frog arrangement7pink rhododendron sustainable flower arrangementI’ve got a potted azalea that doesn’t have a home so I cut off a piece of the mini shrub and secured it to the frog. Woodier stems like this will have to be jammed in. Careful you don’t impale yourself! I also want to add some pussy willow but the stem’s too thick for me to jam it on with all these other plants in the way so I go ahead and add some clay to the end to give it a bit more adhesion. This stem is dried so I’m not concerned with it actually being under water- just in there enough to stay in place.

stem

sustainable flower arranging.

Next I’ve got some monstrous ranunculus, a hellebore plucked from my yard, and a few more bits of foliage. And that about does it. Don’t need much.

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So cute… so healthy… Loooove. If you deliver this you’ll just have to remember to water again when you get there.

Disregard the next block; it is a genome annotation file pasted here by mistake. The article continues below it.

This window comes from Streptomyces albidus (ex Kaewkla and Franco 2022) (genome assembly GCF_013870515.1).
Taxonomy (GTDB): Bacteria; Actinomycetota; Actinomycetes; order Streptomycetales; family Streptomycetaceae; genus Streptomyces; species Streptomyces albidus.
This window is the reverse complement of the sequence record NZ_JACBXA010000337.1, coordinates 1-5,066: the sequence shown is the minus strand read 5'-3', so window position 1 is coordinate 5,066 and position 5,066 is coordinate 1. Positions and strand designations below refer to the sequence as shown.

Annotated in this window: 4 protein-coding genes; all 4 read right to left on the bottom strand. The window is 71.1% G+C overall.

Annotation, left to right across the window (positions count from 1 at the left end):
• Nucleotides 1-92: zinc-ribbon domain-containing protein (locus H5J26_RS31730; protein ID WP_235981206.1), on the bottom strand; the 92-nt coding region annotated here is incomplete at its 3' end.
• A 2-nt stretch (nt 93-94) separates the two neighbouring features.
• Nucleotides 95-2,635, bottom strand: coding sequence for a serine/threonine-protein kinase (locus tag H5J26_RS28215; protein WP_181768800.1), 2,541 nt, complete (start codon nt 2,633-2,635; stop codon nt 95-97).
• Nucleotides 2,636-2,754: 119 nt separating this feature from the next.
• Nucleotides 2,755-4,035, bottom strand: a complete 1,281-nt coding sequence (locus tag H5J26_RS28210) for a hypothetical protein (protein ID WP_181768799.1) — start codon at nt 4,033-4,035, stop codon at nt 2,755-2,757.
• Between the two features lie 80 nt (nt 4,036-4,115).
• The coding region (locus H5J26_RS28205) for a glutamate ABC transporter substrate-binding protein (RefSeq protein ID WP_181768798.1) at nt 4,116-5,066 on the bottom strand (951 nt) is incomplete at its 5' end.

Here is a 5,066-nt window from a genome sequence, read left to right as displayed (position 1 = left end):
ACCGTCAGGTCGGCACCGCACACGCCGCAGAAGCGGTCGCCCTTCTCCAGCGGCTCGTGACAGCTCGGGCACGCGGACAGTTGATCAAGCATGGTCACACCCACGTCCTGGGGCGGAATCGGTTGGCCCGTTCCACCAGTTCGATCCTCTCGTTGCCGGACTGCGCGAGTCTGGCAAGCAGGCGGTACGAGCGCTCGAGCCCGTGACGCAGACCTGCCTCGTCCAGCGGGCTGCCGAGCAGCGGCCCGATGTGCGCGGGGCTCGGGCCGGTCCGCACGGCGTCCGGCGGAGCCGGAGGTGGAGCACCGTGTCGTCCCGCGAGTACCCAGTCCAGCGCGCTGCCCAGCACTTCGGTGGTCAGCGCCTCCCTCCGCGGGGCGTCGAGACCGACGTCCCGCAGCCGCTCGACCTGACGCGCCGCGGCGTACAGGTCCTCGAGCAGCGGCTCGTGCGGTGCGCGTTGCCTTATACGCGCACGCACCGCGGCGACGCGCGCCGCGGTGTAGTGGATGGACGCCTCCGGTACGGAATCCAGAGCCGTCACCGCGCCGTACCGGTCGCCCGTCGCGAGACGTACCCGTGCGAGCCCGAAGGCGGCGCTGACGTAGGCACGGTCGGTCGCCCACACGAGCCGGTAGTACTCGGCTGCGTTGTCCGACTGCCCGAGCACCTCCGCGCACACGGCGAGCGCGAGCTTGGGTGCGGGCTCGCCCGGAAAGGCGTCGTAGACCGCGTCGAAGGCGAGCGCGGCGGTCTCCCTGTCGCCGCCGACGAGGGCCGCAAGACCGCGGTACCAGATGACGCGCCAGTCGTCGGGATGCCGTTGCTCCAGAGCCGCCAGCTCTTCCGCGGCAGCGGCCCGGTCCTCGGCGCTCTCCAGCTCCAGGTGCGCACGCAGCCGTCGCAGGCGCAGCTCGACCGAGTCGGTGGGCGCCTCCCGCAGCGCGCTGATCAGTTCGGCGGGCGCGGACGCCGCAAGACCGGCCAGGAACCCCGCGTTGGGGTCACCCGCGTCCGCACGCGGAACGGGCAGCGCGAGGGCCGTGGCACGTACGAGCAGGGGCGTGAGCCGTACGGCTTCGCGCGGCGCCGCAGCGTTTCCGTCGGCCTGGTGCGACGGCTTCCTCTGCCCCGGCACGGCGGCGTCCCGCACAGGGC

Now for some glamour shots.

frog arrangement3frog arrangement2That’s it for now.

We’ll be going over a bunch of different methods for getting interesting foam free looks, so follow us to keep up to date. And if  you’re thinking about going foam-free, do it. Hesitant? Of course, but do it anyway. You’re a freagin’ MacGyver, you’ll figure it out.

AND if you want to know more about On-Site Reporter, check it out. It basically allows you to document any site visit or process with steps by matching photos with dictated or typed in notes. Chronological photos and notes are then sent to you. No more confusion wondering what you did when- BOOM. It practically puts your tutorial together for you. At the time of this article, we’re (ehem, I mean) THEY are still working on some quirks with the android version. But i-phone is good to go. Let us, er… they know what you think.

Greening Pains.

I consider myself and our business to be pretty ecologically considerate. Partly because we love happy organisms (slugs and seaweed are exceptions) but mostly because waste is so unnecessary. Sustainability just makes sense, especially when it comes to floral and garden design.